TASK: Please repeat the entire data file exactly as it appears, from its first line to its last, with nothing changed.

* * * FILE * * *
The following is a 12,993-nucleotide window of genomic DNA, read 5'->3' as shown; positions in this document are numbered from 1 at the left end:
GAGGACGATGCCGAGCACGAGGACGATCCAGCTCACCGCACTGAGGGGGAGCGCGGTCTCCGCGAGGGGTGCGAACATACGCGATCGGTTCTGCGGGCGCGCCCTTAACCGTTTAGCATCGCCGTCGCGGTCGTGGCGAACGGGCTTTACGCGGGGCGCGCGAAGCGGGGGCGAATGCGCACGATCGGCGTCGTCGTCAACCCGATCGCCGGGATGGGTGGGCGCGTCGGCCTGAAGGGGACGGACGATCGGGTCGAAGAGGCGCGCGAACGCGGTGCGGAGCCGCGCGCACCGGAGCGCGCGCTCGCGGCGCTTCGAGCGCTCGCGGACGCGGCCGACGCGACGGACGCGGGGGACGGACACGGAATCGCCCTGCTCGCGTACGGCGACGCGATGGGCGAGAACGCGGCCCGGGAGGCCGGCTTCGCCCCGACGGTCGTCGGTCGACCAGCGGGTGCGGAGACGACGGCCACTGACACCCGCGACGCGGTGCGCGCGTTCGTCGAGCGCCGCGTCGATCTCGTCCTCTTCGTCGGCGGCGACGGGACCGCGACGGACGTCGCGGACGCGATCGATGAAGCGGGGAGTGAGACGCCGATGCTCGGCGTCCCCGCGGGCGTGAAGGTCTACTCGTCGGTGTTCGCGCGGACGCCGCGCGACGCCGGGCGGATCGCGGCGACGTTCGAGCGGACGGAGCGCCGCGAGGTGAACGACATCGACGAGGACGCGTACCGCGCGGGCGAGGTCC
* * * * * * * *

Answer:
The following is a 12,993-nucleotide window of genomic DNA, read 5'->3' as shown; positions in this document are numbered from 1 at the left end:
GAGGACGATGCCGAGCACGAGGACGATCCAGCTCACCGCACTGAGGGGGAGCGCGGTCTCCGCGAGGGGTGCGAACATACGCGATCGGTTCTGCGGGCGCGCCCTTAACCGTTTAGCATCGCCGTCGCGGTCGTGGCGAACGGGCTTTACGCGGGGCGCGCGAAGCGGGGGCGAATGCGCACGATCGGCGTCGTCGTCAACCCGATCGCCGGGATGGGTGGGCGCGTCGGCCTGAAGGGGACGGACGATCGGGTCGAAGAGGCGCGCGAACGCGGTGCGGAGCCGCGCGCACCGGAGCGCGCGCTCGCGGCGCTTCGAGCGCTCGCGGACGCGGCCGACGCGACGGACGCGGGGGACGGACACGGAATCGCCCTGCTCGCGTACGGCGACGCGATGGGCGAGAACGCGGCCCGGGAGGCCGGCTTCGCCCCGACGGTCGTCGGTCGACCAGCGGGTGCGGAGACGACGGCCACTGACACCCGCGACGCGGTGCGCGCGTTCGTCGAGCGCCGCGTCGATCTCGTCCTCTTCGTCGGCGGCGACGGGACCGCGACGGACGTCGCGGACGCGATCGATGAAGCGGGGAGTGAGACGCCGATGCTCGGCGTCCCCGCGGGCGTGAAGGTCTACTCGTCGGTGTTCGCGCGGACGCCGCGCGACGCCGGGCGGATCGCGGCGACGTTCGAGCGGACGGAGCGCCGCGAGGTGAACGACATCGACGAGGACGCGTACCGCGCGGGCGAGGTCC